2 two-part story
Felix Mendelssohn and Sir George Macfarren
Discovery and Invention
Sir Titus Salt
His alpaca-wool mills near Bradford proved the social benefits of private enterprise in the right hands.

ON a trip to Liverpool, shortly after taking over his father’s wool business in 1833, Titus Salt stumbled across some bales of alpaca-wool, then little-known in England. His father forbade him to buy them, but he did, and by 1850 his business had outgrown its Bradford premises.

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No. 569
Samuel Coleridge-Taylor
Discovery and Invention
Fashionable Freedom
Josiah Wedgwood’s promotional gift made Abolitionism fashionable.
By Thomas Clarkson
(1760-1846)

NOR was the philanthropy of the late Mr. Wedgwood less instrumental in turning the popular feeling in our favour. He took the seal of the committee for his model, and produced a beautiful cameo.

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No. 570
Polywords (182)
Make as many words as you can from the letters of a nine-letter word.
Latest: Path
Added on Monday December 11th, 2017
Doublets (34)
Turn one word into another, changing just one letter each time.
Latest: Stardust
Quickwords (46)
A mini-crossword of everyday vocabulary and general knowledge.
Triplets (23)
Find one common letter that will turn three words into three new ones.
Latest: Triplet No. 23
Guess these words letter by letter – before the cats are gone!
See how ingenious you can be in combining three randomly chosen words in one sentence.
Compose sentences showing the difference in meaning, grammar or usage between these words.
Practise your basic arithmetic, from multiplation tables to percentages.
Latest: Target Number
Take command of English grammar and composition with these traditional exercises.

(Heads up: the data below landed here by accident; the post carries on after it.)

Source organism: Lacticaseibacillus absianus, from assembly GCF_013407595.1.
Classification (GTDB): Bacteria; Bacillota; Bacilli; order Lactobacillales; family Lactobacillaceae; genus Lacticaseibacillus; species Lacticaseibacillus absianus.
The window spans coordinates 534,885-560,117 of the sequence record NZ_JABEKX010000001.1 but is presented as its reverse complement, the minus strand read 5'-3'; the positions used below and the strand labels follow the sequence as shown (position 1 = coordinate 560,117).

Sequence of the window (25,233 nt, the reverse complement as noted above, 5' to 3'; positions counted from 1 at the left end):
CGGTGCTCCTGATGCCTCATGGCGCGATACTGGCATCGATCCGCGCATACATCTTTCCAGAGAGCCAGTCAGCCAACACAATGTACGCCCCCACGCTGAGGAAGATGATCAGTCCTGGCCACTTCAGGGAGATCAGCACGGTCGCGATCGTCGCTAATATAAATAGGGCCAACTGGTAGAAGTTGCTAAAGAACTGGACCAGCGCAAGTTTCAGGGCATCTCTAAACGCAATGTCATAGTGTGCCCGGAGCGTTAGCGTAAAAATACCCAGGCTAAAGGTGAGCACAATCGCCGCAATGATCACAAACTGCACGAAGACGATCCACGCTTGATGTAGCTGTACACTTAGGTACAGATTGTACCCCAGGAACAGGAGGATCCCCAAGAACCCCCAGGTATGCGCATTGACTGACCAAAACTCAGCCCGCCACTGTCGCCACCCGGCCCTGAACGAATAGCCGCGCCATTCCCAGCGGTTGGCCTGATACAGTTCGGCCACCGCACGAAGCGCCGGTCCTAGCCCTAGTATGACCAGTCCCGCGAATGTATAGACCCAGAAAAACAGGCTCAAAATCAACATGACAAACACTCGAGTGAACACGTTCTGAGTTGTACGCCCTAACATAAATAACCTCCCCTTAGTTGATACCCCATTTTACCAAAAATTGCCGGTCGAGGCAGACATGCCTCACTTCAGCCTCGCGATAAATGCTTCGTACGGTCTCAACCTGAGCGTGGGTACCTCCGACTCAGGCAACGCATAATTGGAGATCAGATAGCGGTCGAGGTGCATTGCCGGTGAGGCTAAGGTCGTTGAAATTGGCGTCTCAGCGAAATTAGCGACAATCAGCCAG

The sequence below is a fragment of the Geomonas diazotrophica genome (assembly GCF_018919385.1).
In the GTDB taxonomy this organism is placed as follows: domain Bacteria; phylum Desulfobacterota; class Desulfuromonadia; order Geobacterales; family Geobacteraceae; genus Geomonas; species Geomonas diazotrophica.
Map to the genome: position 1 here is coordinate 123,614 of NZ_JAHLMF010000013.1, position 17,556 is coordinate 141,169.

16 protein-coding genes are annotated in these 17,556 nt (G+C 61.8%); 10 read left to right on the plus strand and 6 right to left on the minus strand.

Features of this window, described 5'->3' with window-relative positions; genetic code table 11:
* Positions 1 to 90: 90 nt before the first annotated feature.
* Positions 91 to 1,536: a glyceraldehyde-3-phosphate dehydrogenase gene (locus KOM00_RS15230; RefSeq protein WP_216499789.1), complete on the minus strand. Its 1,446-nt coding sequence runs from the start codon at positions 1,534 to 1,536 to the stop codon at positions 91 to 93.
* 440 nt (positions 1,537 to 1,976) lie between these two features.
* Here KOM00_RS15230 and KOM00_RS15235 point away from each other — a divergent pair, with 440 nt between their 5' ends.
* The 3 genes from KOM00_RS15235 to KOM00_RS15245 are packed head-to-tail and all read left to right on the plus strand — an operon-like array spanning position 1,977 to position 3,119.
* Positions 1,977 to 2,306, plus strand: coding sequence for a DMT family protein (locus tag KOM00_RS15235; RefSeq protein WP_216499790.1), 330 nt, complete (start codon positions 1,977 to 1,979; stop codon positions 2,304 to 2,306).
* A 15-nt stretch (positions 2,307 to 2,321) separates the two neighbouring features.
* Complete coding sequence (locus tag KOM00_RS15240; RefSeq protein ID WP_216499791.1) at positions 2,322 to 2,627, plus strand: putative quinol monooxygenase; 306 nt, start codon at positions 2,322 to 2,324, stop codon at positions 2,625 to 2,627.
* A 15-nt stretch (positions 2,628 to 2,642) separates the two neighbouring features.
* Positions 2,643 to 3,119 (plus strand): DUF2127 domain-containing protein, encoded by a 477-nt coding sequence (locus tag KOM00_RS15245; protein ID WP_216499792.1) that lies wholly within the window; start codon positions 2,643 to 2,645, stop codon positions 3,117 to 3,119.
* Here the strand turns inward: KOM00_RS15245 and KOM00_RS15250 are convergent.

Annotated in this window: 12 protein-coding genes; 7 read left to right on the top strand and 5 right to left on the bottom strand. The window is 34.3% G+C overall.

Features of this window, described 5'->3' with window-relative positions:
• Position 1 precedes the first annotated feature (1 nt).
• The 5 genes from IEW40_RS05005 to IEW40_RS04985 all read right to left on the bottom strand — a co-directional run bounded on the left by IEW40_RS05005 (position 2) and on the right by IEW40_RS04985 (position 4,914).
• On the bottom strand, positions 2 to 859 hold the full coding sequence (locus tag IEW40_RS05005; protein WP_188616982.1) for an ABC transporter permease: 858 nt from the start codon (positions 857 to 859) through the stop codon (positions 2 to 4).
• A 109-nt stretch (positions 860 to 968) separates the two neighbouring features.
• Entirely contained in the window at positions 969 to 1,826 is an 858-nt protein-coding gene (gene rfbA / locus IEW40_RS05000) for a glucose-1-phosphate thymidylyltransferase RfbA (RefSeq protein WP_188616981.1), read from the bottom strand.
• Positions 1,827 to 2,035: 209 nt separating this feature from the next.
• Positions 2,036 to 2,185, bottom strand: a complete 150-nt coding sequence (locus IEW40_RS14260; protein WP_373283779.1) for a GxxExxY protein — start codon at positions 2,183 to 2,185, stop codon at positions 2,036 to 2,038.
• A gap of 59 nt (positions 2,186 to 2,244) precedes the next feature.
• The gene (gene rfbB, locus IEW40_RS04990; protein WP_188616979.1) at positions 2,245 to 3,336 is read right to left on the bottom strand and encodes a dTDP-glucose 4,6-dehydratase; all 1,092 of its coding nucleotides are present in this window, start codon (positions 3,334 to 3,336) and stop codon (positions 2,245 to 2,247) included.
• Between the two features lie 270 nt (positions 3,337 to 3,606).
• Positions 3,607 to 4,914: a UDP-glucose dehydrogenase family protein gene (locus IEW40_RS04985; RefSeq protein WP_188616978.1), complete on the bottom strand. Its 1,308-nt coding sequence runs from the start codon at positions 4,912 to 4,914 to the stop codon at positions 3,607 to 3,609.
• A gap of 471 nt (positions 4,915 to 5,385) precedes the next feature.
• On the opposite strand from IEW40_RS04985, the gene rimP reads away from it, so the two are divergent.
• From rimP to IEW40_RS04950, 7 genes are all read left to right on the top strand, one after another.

Latest: Letters Game
A word search game with a dash of strategy.
Today in History
1878 The death of Alfred Bird, Birmingham pharmacist and confectioner
From our Archive
Music by Sir Charles Villiers Stanford
(1833-1897)
Despite setback after setback, Stanford was determined to hear his music played in public.
The long-lost monastery at Crayke in North Yorkshire was home to two saints with different but equally valuable gifts.
In 6th century France, a faithful kitchen servant sold himself into slavery to rescue a kidnapped boy.
By Edmund Burke MP
(1729-1797)
Britain’s ‘empire’ owed its existence not to her armies or politicians but to her merchants and her unique brand of liberty.
By Adam Smith
(1723-1790)
No one is more dangerous than the man who thinks that it is his destiny to direct things for the common good.

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Fiction (84)
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Adam Smith (10)
Polyword ‘Gem’
Make as many words as you can with the letters below. All your words must be at least four letters long, and must also include the highlighted letter. What’s the nine-letter word?

SEE how many words you can make using the letters below. All your words must be at least 4 letters long, and must include the letter (change).

We found commonly used words, plus one 9-letter word. Can you do better?

Use each letter only once. But if there are e.g. two As, you can used them both.

Don’t count proper nouns such as April, Zeus, or Newcastle (pretty much anything that has to be spelled with a capital letter at the start), or acronyms like HMRC.

Don’t just add -S for plurals or third person singular verbs, e.g. CAT → CATS or SPEAK → SPEAKS.

More Word Games
A word search game with a dash of strategy.
Guess these words letter by letter – before the cats are gone!
Do you know ‘cowardly’ (6 letters), and ‘historic Greek victory in 479 BC’ (7 letters)?
Changing one letter at a time, see if you can start with FOAL and finish with MARE.
Find the magic letter that can change three words into three different ones.